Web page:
Ethical issues in human genomics research in developing countries
1 The Ethox Centre, Department of Public Health and Primary Care, University of Oxford, Old Road Campus, Headington, Oxford, OX3 7LF, UK
2 The Wellcome Trust Centre for Human Genetics, University of Oxford, Roosevelt Drive, Oxford, OX3 7BN, UK
3 Malaria Research and Training Centre, Faculty of Medicine, Pharmacy and Odonto-Stomatology, University of Bamako, PO Box: 1805 Point G, Bamako, Mali
4 Institute for Endemic Diseases, University of Khartoum, Medical Campus, Qasser Street, PO Box 102 Sudan
5 Institut Pasteur, Unité d'Immunologie Moléculaire des Parasites, 28 Rue du Dr Roux, 75724 Paris, Cedex 15, France
6 Wellcome Trust Sanger Institute, Hinxton, Cambridge, CB10 1SA, UK
BMC Medical Ethics 2011, 12:5 doi:10.1186/1472-6939-12-5Published: 18 March 2011
Genome-wide association studies (GWAS) provide a powerful means of identifying genetic variants that play a role in common diseases. Such studies present important ethical challenges. An increasing number of GWAS is taking place in lower income countries and there is a pressing need to identify the particular ethical challenges arising in such contexts. In this paper, we draw upon the experiences of the MalariaGEN Consortium to identify specific ethical issues raised by such research in Africa, Asia and Oceania.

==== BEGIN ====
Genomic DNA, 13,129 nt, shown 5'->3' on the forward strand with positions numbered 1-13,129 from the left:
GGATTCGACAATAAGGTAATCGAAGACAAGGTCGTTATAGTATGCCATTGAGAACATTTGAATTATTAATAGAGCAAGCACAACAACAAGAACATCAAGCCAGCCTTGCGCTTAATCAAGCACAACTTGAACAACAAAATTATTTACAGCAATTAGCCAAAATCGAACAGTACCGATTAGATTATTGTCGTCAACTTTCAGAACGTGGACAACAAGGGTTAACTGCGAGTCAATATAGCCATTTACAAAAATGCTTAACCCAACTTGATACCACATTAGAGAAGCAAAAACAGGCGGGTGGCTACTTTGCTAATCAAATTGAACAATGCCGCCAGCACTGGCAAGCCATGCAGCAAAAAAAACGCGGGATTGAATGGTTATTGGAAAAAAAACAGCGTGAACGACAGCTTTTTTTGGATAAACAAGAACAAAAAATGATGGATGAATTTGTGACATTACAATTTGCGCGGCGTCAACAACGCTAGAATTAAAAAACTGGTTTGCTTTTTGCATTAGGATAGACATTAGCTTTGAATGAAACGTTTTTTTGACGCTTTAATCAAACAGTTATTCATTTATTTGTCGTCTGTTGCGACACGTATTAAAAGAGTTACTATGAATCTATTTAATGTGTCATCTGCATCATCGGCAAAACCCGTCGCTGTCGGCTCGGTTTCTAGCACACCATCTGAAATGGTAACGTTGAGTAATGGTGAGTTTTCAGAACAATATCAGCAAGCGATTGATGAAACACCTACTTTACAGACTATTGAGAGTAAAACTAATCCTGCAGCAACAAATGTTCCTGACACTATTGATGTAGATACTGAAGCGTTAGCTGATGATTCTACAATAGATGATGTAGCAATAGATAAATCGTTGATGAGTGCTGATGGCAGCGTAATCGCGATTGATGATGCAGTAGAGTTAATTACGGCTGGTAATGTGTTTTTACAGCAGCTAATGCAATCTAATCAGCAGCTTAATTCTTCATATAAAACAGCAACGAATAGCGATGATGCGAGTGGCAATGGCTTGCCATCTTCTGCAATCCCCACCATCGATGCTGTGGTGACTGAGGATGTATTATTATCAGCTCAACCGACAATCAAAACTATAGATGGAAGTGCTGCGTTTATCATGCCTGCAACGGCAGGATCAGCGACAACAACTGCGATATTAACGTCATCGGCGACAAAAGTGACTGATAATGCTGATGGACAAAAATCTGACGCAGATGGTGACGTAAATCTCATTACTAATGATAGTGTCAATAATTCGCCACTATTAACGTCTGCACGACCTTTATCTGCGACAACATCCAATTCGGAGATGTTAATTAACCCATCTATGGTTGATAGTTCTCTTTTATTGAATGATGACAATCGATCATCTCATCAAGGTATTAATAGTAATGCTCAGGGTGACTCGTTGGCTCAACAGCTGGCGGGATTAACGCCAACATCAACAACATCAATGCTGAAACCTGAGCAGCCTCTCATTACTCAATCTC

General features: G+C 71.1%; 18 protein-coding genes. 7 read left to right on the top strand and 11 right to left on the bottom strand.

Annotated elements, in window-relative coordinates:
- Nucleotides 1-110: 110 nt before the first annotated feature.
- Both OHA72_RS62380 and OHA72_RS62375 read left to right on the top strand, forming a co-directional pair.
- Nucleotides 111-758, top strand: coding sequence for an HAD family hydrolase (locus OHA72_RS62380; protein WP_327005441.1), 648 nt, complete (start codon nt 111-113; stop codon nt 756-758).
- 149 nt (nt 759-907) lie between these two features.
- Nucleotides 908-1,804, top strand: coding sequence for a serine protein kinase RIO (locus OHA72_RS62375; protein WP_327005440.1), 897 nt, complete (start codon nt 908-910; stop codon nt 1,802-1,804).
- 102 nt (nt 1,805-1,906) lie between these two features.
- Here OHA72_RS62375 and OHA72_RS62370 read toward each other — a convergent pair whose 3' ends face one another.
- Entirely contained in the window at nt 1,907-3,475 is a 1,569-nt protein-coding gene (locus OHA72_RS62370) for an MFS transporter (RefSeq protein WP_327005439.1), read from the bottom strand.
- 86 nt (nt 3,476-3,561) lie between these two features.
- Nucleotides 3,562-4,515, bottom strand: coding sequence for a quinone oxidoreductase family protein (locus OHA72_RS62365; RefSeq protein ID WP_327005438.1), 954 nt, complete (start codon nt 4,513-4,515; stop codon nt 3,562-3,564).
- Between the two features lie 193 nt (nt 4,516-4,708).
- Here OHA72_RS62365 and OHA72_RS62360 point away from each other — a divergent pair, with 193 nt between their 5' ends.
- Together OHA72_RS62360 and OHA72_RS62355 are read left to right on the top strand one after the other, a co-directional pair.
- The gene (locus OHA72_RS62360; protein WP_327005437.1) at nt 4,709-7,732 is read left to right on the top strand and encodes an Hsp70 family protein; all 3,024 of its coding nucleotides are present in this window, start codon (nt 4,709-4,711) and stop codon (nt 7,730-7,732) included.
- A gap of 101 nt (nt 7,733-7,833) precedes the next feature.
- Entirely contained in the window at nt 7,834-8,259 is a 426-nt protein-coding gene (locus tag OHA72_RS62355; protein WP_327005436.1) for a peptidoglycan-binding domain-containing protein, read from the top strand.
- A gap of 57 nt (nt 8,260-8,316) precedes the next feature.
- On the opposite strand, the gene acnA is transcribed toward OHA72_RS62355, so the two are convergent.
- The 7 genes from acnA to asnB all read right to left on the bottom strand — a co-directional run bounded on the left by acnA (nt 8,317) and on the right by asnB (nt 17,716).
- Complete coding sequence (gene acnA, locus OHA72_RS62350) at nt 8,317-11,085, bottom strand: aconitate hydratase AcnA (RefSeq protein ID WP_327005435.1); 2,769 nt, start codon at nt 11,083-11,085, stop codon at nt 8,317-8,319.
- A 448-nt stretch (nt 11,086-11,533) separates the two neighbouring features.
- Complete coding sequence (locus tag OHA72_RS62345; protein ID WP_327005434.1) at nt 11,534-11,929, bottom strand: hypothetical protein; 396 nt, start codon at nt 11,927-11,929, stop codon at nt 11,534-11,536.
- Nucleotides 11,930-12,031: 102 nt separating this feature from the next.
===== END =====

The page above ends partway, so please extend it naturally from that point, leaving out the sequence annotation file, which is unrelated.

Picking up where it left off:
We explore ethical issues in three key areas: protecting the interests of research participants, regulation of international collaborative genomics research and protecting the interests of scientists in low income countries. With regard to participants, important challenges are raised about community consultation and consent. Genomics research raises ethical and governance issues about sample export and ownership, about the use of archived samples and about the complexity of reviewing such large international projects. In the context of protecting the interests of researchers in low income countries, we discuss aspects of data sharing and capacity building that need to be considered for sustainable and mutually beneficial collaborations.
Many ethical issues are raised when genomics research is conducted on populations that are characterised by lower average income and literacy levels, such as the populations included in MalariaGEN. It is important that such issues are appropriately addressed in such research. Our experience suggests that the ethical issues in genomics research can best be identified, analysed and addressed where ethics is embedded in the design and implementation of such research projects.